For example, if we have the numbers 5 and 3, we can obtain the number 15 by multiplying them together, which means that 5 and 3 are factors of 15. Hence, 15 is a multiple of both 5 and 3. This relationship between factors and multiples is fundamental in mathematics and is used in many different contexts, including algebra and number theory.
For example, to find the factors of 35, we can start by trying 5 and 7 as the number pairs. We test whether they divide 35 exactly, and since they do, we know that 5 and 7 are factors of 35. Therefore, we can write 35 as the product of 5 and 7, i.e., 35 = 5 x 7.
1. What are the factors of 9?
The factors of 9 are the numbers that can divide 9 exactly without leaving any remainder. These numbers are 1, 3, and 9. We can see this by listing all the possible pairs of numbers that multiply to give 9:
1 × 9 = 9
3 × 3 = 9
9 × 1 = 9
Therefore, the factors of 9 are 1, 3, and 9.
2. What is the sum of factors of 12?
To find the sum of factors of 12, we need to first list all the factors of 12. The factors of 12 are 1, 2, 3, 4, 6, and 12.
To find the sum of these factors, we simply add them up:
1 + 2 + 3 + 4 + 6 + 12 = 28
Therefore, the sum of factors of 12 is 28.
3. Find the common factors of 30 and 45.
To find the common factors of 30 and 45, we need to list all the factors of each number and identify the factors that they have in common.
The factors of 30 are: 1, 2, 3, 5, 6, 10, 15, and 30.
The factors of 45 are: 1, 3, 5, 9, 15, and 45.
So, the common factors of 30 and 45 are 1, 3, 5, and 15. These are the numbers that can divide both 30 and 45 without leaving a remainder.
4. What is the greatest common factor of 3 and 15.
To find the greatest common factor (GCF) of 3 and 15, we need to list all the factors of each number and identify the largest factor that they have in common.
The factors of 3 are: 1 and 3.
The factors of 15 are: 1, 3, 5, and 15.
So, the greatest common factor of 3 and 15 is 3, which is the largest number that can divide both 3 and 15 without leaving a remainder. Therefore, the GCF of 3 and 15 is 3.
5. Find the greatest common factor of 20 and 6?
To find the greatest common factor (GCF) of 20 and 6, we need to list all the factors of each number and identify the largest factor that they have in common.
The factors of 20 are: 1, 2, 4, 5, 10, and 20.
The factors of 6 are: 1, 2, 3, and 6.
The common factors of 20 and 6 are: 1 and 2.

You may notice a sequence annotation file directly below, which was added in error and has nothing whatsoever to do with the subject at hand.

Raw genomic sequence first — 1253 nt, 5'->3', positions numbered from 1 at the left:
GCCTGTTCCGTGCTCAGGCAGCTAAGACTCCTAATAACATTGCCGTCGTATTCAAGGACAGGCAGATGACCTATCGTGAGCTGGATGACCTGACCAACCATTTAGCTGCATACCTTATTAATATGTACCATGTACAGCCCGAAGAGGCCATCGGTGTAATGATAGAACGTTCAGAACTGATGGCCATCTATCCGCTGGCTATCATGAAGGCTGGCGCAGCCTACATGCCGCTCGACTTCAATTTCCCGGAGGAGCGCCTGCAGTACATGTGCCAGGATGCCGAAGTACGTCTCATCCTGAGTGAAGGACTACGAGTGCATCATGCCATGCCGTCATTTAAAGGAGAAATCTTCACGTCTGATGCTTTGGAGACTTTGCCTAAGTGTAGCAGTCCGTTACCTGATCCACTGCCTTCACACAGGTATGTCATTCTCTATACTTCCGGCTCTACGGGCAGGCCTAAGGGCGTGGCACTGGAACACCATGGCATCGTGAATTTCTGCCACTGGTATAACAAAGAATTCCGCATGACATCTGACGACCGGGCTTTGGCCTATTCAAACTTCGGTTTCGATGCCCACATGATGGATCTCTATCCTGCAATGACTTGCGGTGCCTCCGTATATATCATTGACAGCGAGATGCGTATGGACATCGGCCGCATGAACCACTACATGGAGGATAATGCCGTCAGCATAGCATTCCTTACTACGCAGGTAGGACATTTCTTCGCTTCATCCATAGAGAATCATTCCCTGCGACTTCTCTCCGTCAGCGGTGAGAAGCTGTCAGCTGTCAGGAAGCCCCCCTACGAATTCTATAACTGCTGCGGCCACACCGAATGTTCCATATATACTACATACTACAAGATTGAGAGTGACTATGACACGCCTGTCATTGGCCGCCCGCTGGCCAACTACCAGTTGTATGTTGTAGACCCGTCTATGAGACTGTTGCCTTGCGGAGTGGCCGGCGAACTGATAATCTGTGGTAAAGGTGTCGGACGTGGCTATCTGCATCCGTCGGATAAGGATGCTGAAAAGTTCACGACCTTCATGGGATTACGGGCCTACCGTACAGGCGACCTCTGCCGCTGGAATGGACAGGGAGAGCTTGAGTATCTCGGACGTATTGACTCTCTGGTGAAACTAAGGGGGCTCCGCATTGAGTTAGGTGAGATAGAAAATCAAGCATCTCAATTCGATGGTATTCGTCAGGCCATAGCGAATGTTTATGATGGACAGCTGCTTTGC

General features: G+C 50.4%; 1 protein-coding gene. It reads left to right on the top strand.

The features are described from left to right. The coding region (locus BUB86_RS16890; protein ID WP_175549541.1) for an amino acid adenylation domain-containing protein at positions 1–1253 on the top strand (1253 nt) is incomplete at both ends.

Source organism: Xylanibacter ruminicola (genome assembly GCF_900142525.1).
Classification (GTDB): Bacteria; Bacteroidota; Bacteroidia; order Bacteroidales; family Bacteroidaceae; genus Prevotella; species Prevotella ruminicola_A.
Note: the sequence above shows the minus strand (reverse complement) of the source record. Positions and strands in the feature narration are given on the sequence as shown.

Therefore, the greatest common factor of 20 and 6 is 2, which is the largest number that can divide both 20 and 6 without leaving a remainder.
6. Find the first 10 multiples of 10.
To find the first 10 multiples of 10, we can use the skip counting method and add 10 to the previous multiple to obtain the next one.
The first multiple of 10 is 10 itself.
To get the next multiple, we add 10 to 10, which gives us 20.
To get the third multiple, we add 10 to 20, which gives us 30.
We can continue this process to obtain the first 10 multiples of 10:
1 × 10 = 10
2 × 10 = 20
3 × 10 = 30
4 × 10 = 40
5 × 10 = 50
6 × 10 = 60
7 × 10 = 70
8 × 10 = 80
9 × 10 = 90
10 × 10 = 100
Therefore, the first 10 multiples of 10 are 10, 20, 30, 40, 50, 60, 70, 80, 90, and 100.
7. What are the first five multiples of 7?
To find the first five multiples of 7, we can use the skip counting method and add 7 to the previous multiple to obtain the next one.
Therefore, the first five multiples of 7 are 7, 14, 21, 28, and 35.
8. Find the least common multiple of 12 and 18.
To find the least common multiple (LCM) of 12 and 18, we can use different methods such as listing out their multiples or using prime factorization. Here, we'll use the prime factorization method:
Step 1: Find the prime factorization of each number.
12 = 2^{2} x 3
18 = 2 x 3^{2}
Step 2: Write down the prime factors with their highest powers:
2^{2} x 3^{2}
Step 3: Multiply the factors:
LCM of 12 and 18 = 2^{2} x 3^{2} = 36
Therefore, the least common multiple of 12 and 18 is 36.
9. Find the common multiples of 3 and 5.
To find the common multiples of 3 and 5, we can use the skip counting method and look for the numbers that appear in both the multiples of 3 and 5.
The multiples of 3 are: 3, 6, 9, 12, 15, 18, 21, 24, 27, 30, ...
The multiples of 5 are: 5, 10, 15, 20, 25, 30, 35, 40, ...
We can see that the common multiples of 3 and 5 are 15, 30, 45, 60, ... and so on.
Therefore, the common multiples of 3 and 5 are any numbers that are multiples of both 3 and 5, such as 15, 30, 45, 60, and so on.
10. What are the first three common multiples 4 and 8?
To find the common multiples of 4 and 8, we can use the skip counting method and look for the numbers that appear in both the multiples of 4 and 8.
The multiples of 4 are: 4, 8, 12, 16, 20, 24, 28, 32, 36, 40, ...
The multiples of 8 are: 8, 16, 24, 32, 40, ...
We can see that the common multiples of 4 and 8 are 8, 16, and 24.
Therefore, the first three common multiples of 4 and 8 are 8, 16, and 24.
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